I don’t know how else to say this: My cat taught himself to piss in the toilet. Yes, the people one. Yes, on his own. Without any instruction, my cat has effectively potty-trained himself, squatting over the toilet bowl in an eerie approximation of human bathroom use—and now I don’t know what to believe.
The moment I managed to film this shocking act stands out in the fog of recent days. My wife and I were getting ready for bed when my cat Wiley hopped up on the open toilet. We knew what was about to happen. A few weeks back, we saw him use our toilet for the first time, but dismissed it as a fluke. Turns out, not a fluke! I grabbed my phone just in time to document my cat’s twisted genius.
When I posted the video on Twitter, a number of people (quite reasonably) responded with “WHAT.” What, indeed. How did he learn to do this? Why is he doing this? Is this just the first step before he starts walking on two legs, wearing people clothes, and greeting me each morning with a reedy, feline “hellooo”? If so, what do I say back?
Seeking answers (and more than a little reassurance), I turned to the experts, hoping they could help me unravel the mystery of the toilet-pissing cat.
I was relieved to learn that Wiley’s behavior is, in fact, weird. So weird that even Jackson Galaxy, the impeccably groomed star of Animal Planet’s My Cat From Hell, couldn’t explain it definitively. “I have certainly seen this behavior before, and it is definitely not ‘normal’ behavior, but there is no one reason why,” Galaxy told me in an email. According to the cat master, the hidden complexities of Wiley’s interior life make it impossible to fully understand his actions. “Trying to figure out a cat’s behavior is like asking why a human does something.”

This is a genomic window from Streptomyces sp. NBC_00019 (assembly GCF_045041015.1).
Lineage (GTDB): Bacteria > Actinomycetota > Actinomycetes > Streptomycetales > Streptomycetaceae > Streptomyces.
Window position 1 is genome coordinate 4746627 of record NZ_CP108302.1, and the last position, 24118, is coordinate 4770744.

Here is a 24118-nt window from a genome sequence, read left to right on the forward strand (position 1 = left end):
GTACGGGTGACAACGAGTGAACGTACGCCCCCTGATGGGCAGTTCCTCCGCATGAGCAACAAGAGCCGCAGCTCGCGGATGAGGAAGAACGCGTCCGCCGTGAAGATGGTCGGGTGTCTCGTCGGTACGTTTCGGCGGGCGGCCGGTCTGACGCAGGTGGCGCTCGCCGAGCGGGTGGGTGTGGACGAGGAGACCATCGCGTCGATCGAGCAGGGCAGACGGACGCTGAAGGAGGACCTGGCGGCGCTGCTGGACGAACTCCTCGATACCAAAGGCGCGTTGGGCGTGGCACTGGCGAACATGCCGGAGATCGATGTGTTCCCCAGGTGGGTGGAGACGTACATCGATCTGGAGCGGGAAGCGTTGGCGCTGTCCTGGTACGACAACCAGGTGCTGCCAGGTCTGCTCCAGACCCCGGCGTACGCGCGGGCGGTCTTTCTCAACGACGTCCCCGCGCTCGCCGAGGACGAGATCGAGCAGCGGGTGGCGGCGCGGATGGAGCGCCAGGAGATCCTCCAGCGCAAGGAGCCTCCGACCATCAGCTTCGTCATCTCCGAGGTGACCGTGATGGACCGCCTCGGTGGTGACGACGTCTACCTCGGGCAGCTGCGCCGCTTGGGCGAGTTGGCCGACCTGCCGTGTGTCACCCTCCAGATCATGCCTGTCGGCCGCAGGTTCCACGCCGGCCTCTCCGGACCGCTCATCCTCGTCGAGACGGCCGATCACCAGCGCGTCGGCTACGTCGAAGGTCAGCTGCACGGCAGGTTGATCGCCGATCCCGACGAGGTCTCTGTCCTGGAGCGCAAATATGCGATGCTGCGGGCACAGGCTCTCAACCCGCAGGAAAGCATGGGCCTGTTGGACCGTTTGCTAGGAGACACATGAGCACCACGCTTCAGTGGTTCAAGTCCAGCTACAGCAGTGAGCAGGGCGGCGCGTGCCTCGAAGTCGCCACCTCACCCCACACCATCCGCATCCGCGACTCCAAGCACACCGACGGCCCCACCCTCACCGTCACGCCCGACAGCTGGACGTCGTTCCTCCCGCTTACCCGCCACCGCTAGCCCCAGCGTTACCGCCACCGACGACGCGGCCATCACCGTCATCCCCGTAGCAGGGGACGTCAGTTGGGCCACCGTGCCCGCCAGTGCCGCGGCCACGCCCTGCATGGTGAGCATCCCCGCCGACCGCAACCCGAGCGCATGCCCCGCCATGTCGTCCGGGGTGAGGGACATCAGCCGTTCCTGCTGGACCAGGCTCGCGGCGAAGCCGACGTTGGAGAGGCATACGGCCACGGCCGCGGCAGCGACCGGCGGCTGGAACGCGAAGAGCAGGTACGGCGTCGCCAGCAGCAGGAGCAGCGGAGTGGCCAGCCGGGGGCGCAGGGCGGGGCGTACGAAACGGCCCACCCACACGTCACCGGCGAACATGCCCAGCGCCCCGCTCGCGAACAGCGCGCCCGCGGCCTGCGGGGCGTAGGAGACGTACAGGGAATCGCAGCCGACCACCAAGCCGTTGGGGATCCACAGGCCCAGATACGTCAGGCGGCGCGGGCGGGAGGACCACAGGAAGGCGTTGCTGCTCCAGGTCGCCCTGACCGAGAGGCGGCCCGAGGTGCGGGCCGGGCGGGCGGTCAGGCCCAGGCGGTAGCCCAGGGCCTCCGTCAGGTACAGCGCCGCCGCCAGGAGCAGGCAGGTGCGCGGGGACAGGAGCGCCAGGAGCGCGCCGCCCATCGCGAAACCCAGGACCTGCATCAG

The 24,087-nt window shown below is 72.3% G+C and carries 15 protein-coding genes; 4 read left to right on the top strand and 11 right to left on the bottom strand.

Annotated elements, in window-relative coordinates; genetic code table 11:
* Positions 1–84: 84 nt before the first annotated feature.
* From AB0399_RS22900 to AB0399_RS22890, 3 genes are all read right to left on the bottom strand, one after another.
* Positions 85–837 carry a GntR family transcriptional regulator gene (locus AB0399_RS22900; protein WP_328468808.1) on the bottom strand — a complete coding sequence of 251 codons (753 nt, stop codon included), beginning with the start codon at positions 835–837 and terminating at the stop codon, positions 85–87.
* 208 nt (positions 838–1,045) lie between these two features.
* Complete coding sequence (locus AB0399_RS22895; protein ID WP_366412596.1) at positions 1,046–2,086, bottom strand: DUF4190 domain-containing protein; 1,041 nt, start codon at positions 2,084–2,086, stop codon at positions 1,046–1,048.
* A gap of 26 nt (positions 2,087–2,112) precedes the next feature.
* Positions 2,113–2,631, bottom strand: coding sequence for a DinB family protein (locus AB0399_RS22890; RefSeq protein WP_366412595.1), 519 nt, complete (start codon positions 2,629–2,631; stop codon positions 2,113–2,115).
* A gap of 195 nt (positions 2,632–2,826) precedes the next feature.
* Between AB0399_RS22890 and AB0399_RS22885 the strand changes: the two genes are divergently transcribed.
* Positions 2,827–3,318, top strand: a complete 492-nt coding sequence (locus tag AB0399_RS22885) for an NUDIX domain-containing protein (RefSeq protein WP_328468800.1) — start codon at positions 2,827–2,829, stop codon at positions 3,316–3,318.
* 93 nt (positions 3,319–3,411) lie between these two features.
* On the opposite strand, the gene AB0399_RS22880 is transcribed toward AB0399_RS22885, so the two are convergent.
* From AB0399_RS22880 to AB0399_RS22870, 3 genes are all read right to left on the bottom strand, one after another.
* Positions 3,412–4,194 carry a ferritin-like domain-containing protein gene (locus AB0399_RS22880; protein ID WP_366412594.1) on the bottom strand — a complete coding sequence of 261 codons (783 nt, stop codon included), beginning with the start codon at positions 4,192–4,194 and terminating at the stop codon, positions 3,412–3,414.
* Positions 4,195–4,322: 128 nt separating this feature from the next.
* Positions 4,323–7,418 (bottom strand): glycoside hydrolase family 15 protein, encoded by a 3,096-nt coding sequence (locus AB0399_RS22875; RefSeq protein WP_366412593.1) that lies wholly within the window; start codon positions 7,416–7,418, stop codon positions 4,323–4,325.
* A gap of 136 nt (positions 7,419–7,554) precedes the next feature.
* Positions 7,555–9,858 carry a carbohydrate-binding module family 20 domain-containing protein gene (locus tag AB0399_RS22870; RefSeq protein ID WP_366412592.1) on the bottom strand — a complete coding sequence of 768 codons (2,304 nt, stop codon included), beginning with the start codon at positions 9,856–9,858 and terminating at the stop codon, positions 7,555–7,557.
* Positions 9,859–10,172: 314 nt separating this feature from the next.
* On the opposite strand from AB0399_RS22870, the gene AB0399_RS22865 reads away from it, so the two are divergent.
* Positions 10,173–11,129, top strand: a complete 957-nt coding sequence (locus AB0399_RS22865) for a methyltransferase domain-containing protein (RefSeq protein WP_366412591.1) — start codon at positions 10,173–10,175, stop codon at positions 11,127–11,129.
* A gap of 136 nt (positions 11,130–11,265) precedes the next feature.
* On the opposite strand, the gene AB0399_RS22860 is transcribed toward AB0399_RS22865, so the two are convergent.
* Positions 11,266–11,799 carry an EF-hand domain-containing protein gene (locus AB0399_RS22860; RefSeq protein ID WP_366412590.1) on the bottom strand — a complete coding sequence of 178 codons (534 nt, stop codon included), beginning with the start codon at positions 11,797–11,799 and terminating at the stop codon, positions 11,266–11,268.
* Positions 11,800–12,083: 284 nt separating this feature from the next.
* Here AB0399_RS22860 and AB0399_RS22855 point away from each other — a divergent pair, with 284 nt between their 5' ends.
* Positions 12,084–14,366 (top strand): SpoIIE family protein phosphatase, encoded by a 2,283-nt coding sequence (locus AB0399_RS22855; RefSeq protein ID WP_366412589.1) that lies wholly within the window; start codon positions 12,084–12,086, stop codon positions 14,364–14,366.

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Dr. Uri Burstyn, the personable veterinarian who runs the popular Helpful Vancouver Vet channel on YouTube, agreed that the whole toilet thing was odd. He told me in an email that cats “normally don’t” piss in the people toilet, writing, “This is very unusual. Most cats do not like using the toilet even if trained to do so.” Still searching for the truth behind Wiley’s bizarre talent, I ran a few of my own explanations past Galaxy and Burstyn. The first one is kind of a bummer.
Wiley has lymphoma and he’s currently undergoing chemotherapy treatments. (Don’t worry, he’s doing great, and we have pet insurance, so we’re not going bankrupt. Also, look into pet insurance!) The first time we saw him do it was the day after his first round of chemo. Is he pissing in my toilet because he’s sick?
“Unlikely,” said Burstyn. “Cats rarely start using the toilet after being treated for lymphoma.”
Galaxy, however, thought it was a possibility. “A cat’s behavior can definitely change when they are sick, such as your cat with lymphoma,” he said. “When my mom was diagnosed with cancer, she in many ways became a different person, and for the positive. She became a fighter, she became someone who was present in every moment. She discovered new things and embraced them. There’s nothing fun about Cancer, but when you look at each human, or cat, individually, people and animals react differently when they’re faced with their body not working or responding in the way they are used to.”
I offered another theory: Is Wiley a literal copycat emulating me, his human parent? Burstyn found this plausible. “Cats learn from their moms. They learn hunting behavior, predator avoidance, and toileting as well,” he said. “There is an element of instinct to it as well, of course. In this case, I’d say your cat was watching you and learning from you.”